Uh, wow. That was quick. You want to talk about a rushed issue? This would be it. Plots are resolved within the length of a page, what would normally take several issues is condensed down into a few panels, and the book ends with a major tease for the new # 1 issue.
I guess with the timeframe he was given JT Krul did the best he could to wrap everything up in a manner that didn’t completely collapse under its own weight, but jeez, an extra issue might have helped to pad this thing and make the narrative flow better. Ollie changes his mind about life-altering decisions in the span of half a panel. It’s so sudden and jarring that it can’t be described as anything other than a WTF moment.
Oh well, bring on the relaunch.
Here’s one I’ve been looking forward to. The Black Widow – Deadly Origin book stoked my interest for an ongoing Black Widow book and now it’s here. I can only say that Marjorie Liu does a bangup job with the character. Artfully taking from what writers like Ed Brubaker have done with her in the Captain America book and moved in the next logical direction.
This book is a lot like Deadly Origin, in that it has a great deal to do with the Widow’s past in setting up the narrative. And honestly, that’s one of the things that makes the Widow so interesting. She’s like the bizzaro Wolverine in that regard. Wolverine is (was) interesting because of the mystery of his past. The Widow however seems to work because we know how integrated with the Marvel Universe she is. That allows for her to organically interact with just about ANY character in the Marvel Universe without it seeming like a gratuitous cameo. Here we get Tony Stark, Wolverine, and Bucky, all of whom should appear in a book like this.
We don’t get that many books with female leads. We were lucky that Ms. Marvel lasted as long as she did and it’s a shame that She-Hulk isn’t around anymore. But between this and Bendis’ Spider-Woman, the ladies of the Marvel Universe are looking damn fine right about now.
I might as well just write a review that says “FUCK YEAH!” and leave it at that, because really that’s all I can say about this book. Matt Fraction has been knocking it out of the park over in Invincible Iron Man, but Fred Van Lente takes a look at Tony’s past and completely nails the character in ways every writer who’s ever handled Tony wishes they could.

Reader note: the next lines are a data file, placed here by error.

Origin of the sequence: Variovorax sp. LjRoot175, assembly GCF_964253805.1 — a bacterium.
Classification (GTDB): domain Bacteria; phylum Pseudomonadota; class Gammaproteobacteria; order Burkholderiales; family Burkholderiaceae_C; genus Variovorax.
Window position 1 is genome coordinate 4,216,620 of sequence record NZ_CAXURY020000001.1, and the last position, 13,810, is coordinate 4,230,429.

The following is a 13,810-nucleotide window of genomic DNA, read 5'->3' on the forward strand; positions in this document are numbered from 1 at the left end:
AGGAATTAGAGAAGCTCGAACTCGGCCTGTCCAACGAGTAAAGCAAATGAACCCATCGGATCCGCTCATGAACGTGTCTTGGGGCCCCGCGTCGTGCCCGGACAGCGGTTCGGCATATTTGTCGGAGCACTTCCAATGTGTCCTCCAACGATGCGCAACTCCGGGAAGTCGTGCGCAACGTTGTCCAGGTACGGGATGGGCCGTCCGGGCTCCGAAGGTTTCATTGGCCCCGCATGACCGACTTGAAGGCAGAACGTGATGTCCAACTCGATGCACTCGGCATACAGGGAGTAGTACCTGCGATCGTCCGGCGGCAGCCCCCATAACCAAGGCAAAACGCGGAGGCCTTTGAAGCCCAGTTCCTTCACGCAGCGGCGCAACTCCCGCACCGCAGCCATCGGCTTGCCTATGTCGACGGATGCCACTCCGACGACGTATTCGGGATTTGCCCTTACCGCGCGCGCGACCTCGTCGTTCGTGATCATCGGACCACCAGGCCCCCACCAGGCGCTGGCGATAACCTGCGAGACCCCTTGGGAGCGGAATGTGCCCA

I’m not gonna spend any more time on this book. I don’t need to. Go buy the damned thing. If you don’t, you hate being happy. And for that I am so so sorry.
I have to say, this crossover feels like an X-Men story. I maintain that the holding pattern that the x-books were staying in from Messiah Complex to this moment only heightened the intensity of the crossover and it’s making for some amazing storytelling. This issue is balls-to-the-wall action and it’s all done on such a scale that it can only be described as classic X-Men. I get the feeling this is gonna be one of those crossovers that we look back on with a fond memory, remembering just how awesome it truly is.
Jason Aaron writes a better Punisher than Garth Ennis.
There. I said it.
There is something about his run so far that really connects with me. I think a lot of it may be how he seems more willing to blatantly show that he has no regard for mainline continuity. Whereas we know that Ennis was writing in another universe, simply by proxy of using no existing characters, Aaron is more than happy to re-define existing Marvel characters like Kingpin and Bullseye with Ulitmate Universe style reckless abandon, and at the same time make it work and not alienate the fanbase.
Not only that, but he seems to get the Punisher in more than a cathartic sadist sort of way that Ennis did. Aaron’s Frank Castle is decidedly human, and we see this through the skillful mastery that Aaron brings to the people surrounding the Punisher. We get precious little insight from the Punisher himself instead getting more out of reactions from people like Kingpin, Bullseye, or an old army friend who comes by to patch up Frank’s wounds.
Jason Aaron is amazing, and so is this book.